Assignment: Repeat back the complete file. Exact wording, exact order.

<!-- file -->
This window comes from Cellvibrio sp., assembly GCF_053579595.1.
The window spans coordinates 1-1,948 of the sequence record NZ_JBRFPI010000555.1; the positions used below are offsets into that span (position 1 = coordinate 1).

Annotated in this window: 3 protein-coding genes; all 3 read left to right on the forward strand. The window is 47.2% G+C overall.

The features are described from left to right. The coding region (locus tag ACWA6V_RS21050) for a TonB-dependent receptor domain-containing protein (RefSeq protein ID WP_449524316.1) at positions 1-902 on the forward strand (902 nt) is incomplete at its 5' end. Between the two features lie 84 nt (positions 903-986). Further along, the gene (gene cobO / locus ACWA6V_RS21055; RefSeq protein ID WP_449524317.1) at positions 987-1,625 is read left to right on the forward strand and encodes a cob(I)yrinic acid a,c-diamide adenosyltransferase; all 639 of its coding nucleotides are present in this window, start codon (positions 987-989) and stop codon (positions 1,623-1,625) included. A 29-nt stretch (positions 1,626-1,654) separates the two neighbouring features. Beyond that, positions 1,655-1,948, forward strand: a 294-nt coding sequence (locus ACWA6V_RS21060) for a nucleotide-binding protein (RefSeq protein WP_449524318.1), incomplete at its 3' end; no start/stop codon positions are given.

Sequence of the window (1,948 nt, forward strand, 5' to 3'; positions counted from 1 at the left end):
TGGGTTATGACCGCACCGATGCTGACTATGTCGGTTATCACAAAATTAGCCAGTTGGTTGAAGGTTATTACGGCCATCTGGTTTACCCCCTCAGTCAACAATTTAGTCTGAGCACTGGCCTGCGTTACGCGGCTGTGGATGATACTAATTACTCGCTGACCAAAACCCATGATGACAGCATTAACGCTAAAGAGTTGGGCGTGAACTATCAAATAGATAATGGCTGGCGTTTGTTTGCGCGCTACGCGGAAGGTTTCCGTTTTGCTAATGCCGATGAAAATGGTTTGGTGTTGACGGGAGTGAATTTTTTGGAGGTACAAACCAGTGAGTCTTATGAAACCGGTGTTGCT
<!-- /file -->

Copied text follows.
This window comes from Cellvibrio sp., assembly GCF_053579595.1.
The window spans coordinates 1-1,948 of the sequence record NZ_JBRFPI010000555.1; the positions used below are offsets into that span (position 1 = coordinate 1).

Annotated in this window: 3 protein-coding genes; all 3 read left to right on the forward strand. The window is 47.2% G+C overall.

The features are described from left to right. The coding region (locus tag ACWA6V_RS21050) for a TonB-dependent receptor domain-containing protein (RefSeq protein ID WP_449524316.1) at positions 1-902 on the forward strand (902 nt) is incomplete at its 5' end. Between the two features lie 84 nt (positions 903-986). Further along, the gene (gene cobO / locus ACWA6V_RS21055; RefSeq protein ID WP_449524317.1) at positions 987-1,625 is read left to right on the forward strand and encodes a cob(I)yrinic acid a,c-diamide adenosyltransferase; all 639 of its coding nucleotides are present in this window, start codon (positions 987-989) and stop codon (positions 1,623-1,625) included. A 29-nt stretch (positions 1,626-1,654) separates the two neighbouring features. Beyond that, positions 1,655-1,948, forward strand: a 294-nt coding sequence (locus ACWA6V_RS21060) for a nucleotide-binding protein (RefSeq protein WP_449524318.1), incomplete at its 3' end; no start/stop codon positions are given.

Sequence of the window (1,948 nt, forward strand, 5' to 3'; positions counted from 1 at the left end):
TGGGTTATGACCGCACCGATGCTGACTATGTCGGTTATCACAAAATTAGCCAGTTGGTTGAAGGTTATTACGGCCATCTGGTTTACCCCCTCAGTCAACAATTTAGTCTGAGCACTGGCCTGCGTTACGCGGCTGTGGATGATACTAATTACTCGCTGACCAAAACCCATGATGACAGCATTAACGCTAAAGAGTTGGGCGTGAACTATCAAATAGATAATGGCTGGCGTTTGTTTGCGCGCTACGCGGAAGGTTTCCGTTTTGCTAATGCCGATGAAAATGGTTTGGTGTTGACGGGAGTGAATTTTTTGGAGGTACAAACCAGTGAGTCTTATGAAACCGGTGTTGCT